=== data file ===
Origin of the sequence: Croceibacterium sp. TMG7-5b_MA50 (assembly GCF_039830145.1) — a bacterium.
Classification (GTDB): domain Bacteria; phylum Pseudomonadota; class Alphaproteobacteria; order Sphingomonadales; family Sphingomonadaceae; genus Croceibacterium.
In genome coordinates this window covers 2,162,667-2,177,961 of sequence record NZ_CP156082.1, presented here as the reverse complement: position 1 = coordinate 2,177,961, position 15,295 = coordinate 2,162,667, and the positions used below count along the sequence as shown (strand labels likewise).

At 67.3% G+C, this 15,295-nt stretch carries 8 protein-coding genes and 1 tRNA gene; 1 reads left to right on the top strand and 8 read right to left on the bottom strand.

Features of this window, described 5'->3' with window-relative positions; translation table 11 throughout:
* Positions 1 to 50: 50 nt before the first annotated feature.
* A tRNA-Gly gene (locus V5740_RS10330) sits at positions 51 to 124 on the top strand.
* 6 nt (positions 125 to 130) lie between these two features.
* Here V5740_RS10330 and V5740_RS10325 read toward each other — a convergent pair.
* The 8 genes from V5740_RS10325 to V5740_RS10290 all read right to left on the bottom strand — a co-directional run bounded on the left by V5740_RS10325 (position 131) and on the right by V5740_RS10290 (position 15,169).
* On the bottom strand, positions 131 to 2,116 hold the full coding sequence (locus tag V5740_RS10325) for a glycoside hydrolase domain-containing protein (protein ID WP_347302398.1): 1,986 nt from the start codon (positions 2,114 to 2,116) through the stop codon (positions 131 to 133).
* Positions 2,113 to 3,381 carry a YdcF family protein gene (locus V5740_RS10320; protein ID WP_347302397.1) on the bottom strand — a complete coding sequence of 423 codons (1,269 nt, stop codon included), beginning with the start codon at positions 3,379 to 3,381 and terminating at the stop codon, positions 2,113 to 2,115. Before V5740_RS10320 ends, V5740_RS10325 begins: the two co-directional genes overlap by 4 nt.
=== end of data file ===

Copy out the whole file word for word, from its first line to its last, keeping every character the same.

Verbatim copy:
Origin of the sequence: Croceibacterium sp. TMG7-5b_MA50 (assembly GCF_039830145.1) — a bacterium.
Classification (GTDB): domain Bacteria; phylum Pseudomonadota; class Alphaproteobacteria; order Sphingomonadales; family Sphingomonadaceae; genus Croceibacterium.
In genome coordinates this window covers 2,162,667-2,177,961 of sequence record NZ_CP156082.1, presented here as the reverse complement: position 1 = coordinate 2,177,961, position 15,295 = coordinate 2,162,667, and the positions used below count along the sequence as shown (strand labels likewise).

At 67.3% G+C, this 15,295-nt stretch carries 8 protein-coding genes and 1 tRNA gene; 1 reads left to right on the top strand and 8 read right to left on the bottom strand.

Features of this window, described 5'->3' with window-relative positions; translation table 11 throughout:
* Positions 1 to 50: 50 nt before the first annotated feature.
* A tRNA-Gly gene (locus V5740_RS10330) sits at positions 51 to 124 on the top strand.
* 6 nt (positions 125 to 130) lie between these two features.
* Here V5740_RS10330 and V5740_RS10325 read toward each other — a convergent pair.
* The 8 genes from V5740_RS10325 to V5740_RS10290 all read right to left on the bottom strand — a co-directional run bounded on the left by V5740_RS10325 (position 131) and on the right by V5740_RS10290 (position 15,169).
* On the bottom strand, positions 131 to 2,116 hold the full coding sequence (locus tag V5740_RS10325) for a glycoside hydrolase domain-containing protein (protein ID WP_347302398.1): 1,986 nt from the start codon (positions 2,114 to 2,116) through the stop codon (positions 131 to 133).
* Positions 2,113 to 3,381 carry a YdcF family protein gene (locus V5740_RS10320; protein ID WP_347302397.1) on the bottom strand — a complete coding sequence of 423 codons (1,269 nt, stop codon included), beginning with the start codon at positions 3,379 to 3,381 and terminating at the stop codon, positions 2,113 to 2,115. Before V5740_RS10320 ends, V5740_RS10325 begins: the two co-directional genes overlap by 4 nt.